ROCKPORT — The town will organize a committee to help determine the future of the cottages on town-owned Long Beach once the tenants’ leases expire in 2023.
Town Meeting last Saturday voted to create the committee after resident Carol Cooke presented Article X, a community petition, that sought to remove the beach’s seaside cottages and replace them with “an ecologically sustainable parking lot and walking paths.” During public comment, a Finance Committee member stated the estimated cost to remove the cottages would be somewhere around $11 million, not including any legal fees needed in case any cottage owners wished to challenge the decision.
Cooke could not be reach for comment on this story.
Several Town Meeting voters pointed out flaws in Article X, but noted it would be prudent to consider all options regarding Long Beach’s future.
Would it be safe to continue to have houses so close to the shore as sea levels rise every day?
Will the new $2,580,000 Long Beach seawall truly be worth it in the end?
Taxpayers are expected to front 25% of the cost of the planned seawall project; FEMA will be covering the rest.
A motion was made to form the Long Beach Options Committee, which was approved.
“The committee will consider the possible renewal of the Long Beach cottage leases, and also the possible sale of all or portions of the Long Beach property, and the costs, benefits, and detriments to the town of all the options considered,” the motion read. “The committee will hold a public hearing to present its report not later than two weeks prior to the 2022 Annual Town Meeting, and the committee will present its report at the 2022 Annual Town Meeting.”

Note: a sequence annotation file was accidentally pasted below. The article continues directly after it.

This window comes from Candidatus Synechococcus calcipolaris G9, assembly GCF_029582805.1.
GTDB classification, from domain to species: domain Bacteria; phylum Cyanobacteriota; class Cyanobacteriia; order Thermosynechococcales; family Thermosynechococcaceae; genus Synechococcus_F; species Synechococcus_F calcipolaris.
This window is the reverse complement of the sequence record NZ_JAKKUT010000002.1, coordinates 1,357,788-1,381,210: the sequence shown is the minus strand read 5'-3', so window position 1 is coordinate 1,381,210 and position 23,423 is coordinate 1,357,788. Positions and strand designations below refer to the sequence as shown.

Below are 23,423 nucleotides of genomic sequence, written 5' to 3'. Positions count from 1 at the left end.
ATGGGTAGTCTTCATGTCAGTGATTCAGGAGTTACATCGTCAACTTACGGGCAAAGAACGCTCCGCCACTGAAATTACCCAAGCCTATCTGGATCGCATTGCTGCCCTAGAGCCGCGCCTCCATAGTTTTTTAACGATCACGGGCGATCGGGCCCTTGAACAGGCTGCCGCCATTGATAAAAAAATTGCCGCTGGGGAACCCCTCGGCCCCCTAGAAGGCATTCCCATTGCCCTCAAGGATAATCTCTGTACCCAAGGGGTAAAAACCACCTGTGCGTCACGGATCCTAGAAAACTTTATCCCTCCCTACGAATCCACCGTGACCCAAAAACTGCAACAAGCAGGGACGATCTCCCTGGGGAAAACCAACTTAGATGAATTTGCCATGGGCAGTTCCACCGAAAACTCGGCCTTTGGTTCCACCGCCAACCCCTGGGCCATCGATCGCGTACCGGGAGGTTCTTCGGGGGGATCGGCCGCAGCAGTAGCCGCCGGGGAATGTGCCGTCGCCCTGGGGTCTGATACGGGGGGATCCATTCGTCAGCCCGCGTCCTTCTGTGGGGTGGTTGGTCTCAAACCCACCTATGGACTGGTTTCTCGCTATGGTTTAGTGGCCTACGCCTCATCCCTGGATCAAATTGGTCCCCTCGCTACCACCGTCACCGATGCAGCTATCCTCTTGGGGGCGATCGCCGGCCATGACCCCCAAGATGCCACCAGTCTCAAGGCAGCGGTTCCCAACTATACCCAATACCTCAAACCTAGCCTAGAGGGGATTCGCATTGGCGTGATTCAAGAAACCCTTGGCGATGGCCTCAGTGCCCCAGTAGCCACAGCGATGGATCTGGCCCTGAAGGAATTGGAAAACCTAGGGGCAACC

According to Town Administrator Mitch Vieira, one selectman, and one member each from the Planning Board, Finance Committee, DPW Commissioners, and Conservation Commission, as well as four residents who wish to volunteer their time, will be selected to serve on the committee.
Town Moderator Bob Visnick is tasked with appointing each committee member.
“I have one interested citizen that I’m going to talk to,” he said Thursday afternoon. “And I plan to reach out out to various board that were mentioned on the article sometime tomorrow. I’m hoping the committee will be fully formed by next week, but one never knows with life.”
Visnick said he hopes the committee will look into each and every aspect of Long Beach and its cottages.
“(The future of Long Beach) is way broader than just tearing (the cottages) down,” he said. “We have multiple options before the leases are up, like lease renewals, selling the land — it’s going to be broad. They’re going to take what the town has already considered and go from there. I understand there’s also a Long Beach Infrastructure Committee as well, so I’m sure they’ll take their input.”
Michael Cronin may be contacted at 978-675-2708, or email@example.com.